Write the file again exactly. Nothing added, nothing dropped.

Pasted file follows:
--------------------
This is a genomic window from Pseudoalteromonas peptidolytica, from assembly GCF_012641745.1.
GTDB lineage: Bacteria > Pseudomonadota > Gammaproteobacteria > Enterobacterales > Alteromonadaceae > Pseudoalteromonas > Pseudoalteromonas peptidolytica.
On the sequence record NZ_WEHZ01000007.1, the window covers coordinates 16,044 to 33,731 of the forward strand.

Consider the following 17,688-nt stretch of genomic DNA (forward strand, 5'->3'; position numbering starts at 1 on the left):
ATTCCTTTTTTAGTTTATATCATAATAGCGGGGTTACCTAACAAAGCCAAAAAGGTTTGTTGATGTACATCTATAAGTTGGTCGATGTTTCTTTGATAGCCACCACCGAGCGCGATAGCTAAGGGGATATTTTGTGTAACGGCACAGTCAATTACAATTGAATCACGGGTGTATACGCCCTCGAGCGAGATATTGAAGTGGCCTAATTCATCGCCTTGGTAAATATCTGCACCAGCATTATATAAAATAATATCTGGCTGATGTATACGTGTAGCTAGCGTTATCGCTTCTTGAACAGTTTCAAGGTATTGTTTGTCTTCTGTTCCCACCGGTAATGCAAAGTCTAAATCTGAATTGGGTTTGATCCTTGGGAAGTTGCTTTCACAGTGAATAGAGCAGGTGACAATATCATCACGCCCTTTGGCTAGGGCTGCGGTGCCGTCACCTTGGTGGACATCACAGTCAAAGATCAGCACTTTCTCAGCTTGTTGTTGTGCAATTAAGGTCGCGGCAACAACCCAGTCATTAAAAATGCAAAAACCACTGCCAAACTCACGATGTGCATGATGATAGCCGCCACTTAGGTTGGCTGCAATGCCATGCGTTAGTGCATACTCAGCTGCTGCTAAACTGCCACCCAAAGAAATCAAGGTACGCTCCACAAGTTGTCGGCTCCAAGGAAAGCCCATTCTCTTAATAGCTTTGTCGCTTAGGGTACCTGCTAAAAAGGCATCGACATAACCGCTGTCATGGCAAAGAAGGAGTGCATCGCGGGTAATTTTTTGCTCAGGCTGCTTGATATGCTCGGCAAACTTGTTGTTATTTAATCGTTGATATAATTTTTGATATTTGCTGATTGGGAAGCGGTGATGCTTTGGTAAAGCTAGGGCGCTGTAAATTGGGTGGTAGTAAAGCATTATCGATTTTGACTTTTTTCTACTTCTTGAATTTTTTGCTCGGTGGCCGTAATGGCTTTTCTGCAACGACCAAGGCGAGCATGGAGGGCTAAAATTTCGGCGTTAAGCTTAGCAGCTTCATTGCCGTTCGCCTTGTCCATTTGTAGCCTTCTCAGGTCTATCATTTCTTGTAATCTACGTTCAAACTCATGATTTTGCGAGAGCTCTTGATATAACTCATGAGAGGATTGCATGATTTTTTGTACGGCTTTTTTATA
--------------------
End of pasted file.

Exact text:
This is a genomic window from Pseudoalteromonas peptidolytica, from assembly GCF_012641745.1.
GTDB lineage: Bacteria > Pseudomonadota > Gammaproteobacteria > Enterobacterales > Alteromonadaceae > Pseudoalteromonas > Pseudoalteromonas peptidolytica.
On the sequence record NZ_WEHZ01000007.1, the window covers coordinates 16,044 to 33,731 of the forward strand.

Consider the following 17,688-nt stretch of genomic DNA (forward strand, 5'->3'; position numbering starts at 1 on the left):
ATTCCTTTTTTAGTTTATATCATAATAGCGGGGTTACCTAACAAAGCCAAAAAGGTTTGTTGATGTACATCTATAAGTTGGTCGATGTTTCTTTGATAGCCACCACCGAGCGCGATAGCTAAGGGGATATTTTGTGTAACGGCACAGTCAATTACAATTGAATCACGGGTGTATACGCCCTCGAGCGAGATATTGAAGTGGCCTAATTCATCGCCTTGGTAAATATCTGCACCAGCATTATATAAAATAATATCTGGCTGATGTATACGTGTAGCTAGCGTTATCGCTTCTTGAACAGTTTCAAGGTATTGTTTGTCTTCTGTTCCCACCGGTAATGCAAAGTCTAAATCTGAATTGGGTTTGATCCTTGGGAAGTTGCTTTCACAGTGAATAGAGCAGGTGACAATATCATCACGCCCTTTGGCTAGGGCTGCGGTGCCGTCACCTTGGTGGACATCACAGTCAAAGATCAGCACTTTCTCAGCTTGTTGTTGTGCAATTAAGGTCGCGGCAACAACCCAGTCATTAAAAATGCAAAAACCACTGCCAAACTCACGATGTGCATGATGATAGCCGCCACTTAGGTTGGCTGCAATGCCATGCGTTAGTGCATACTCAGCTGCTGCTAAACTGCCACCCAAAGAAATCAAGGTACGCTCCACAAGTTGTCGGCTCCAAGGAAAGCCCATTCTCTTAATAGCTTTGTCGCTTAGGGTACCTGCTAAAAAGGCATCGACATAACCGCTGTCATGGCAAAGAAGGAGTGCATCGCGGGTAATTTTTTGCTCAGGCTGCTTGATATGCTCGGCAAACTTGTTGTTATTTAATCGTTGATATAATTTTTGATATTTGCTGATTGGGAAGCGGTGATGCTTTGGTAAAGCTAGGGCGCTGTAAATTGGGTGGTAGTAAAGCATTATCGATTTTGACTTTTTTCTACTTCTTGAATTTTTTGCTCGGTGGCCGTAATGGCTTTTCTGCAACGACCAAGGCGAGCATGGAGGGCTAAAATTTCGGCGTTAAGCTTAGCAGCTTCATTGCCGTTCGCCTTGTCCATTTGTAGCCTTCTCAGGTCTATCATTTCTTGTAATCTACGTTCAAACTCATGATTTTGCGAGAGCTCTTGATATAACTCATGAGAGGATTGCATGATTTTTTGTACGGCTTTTTTATA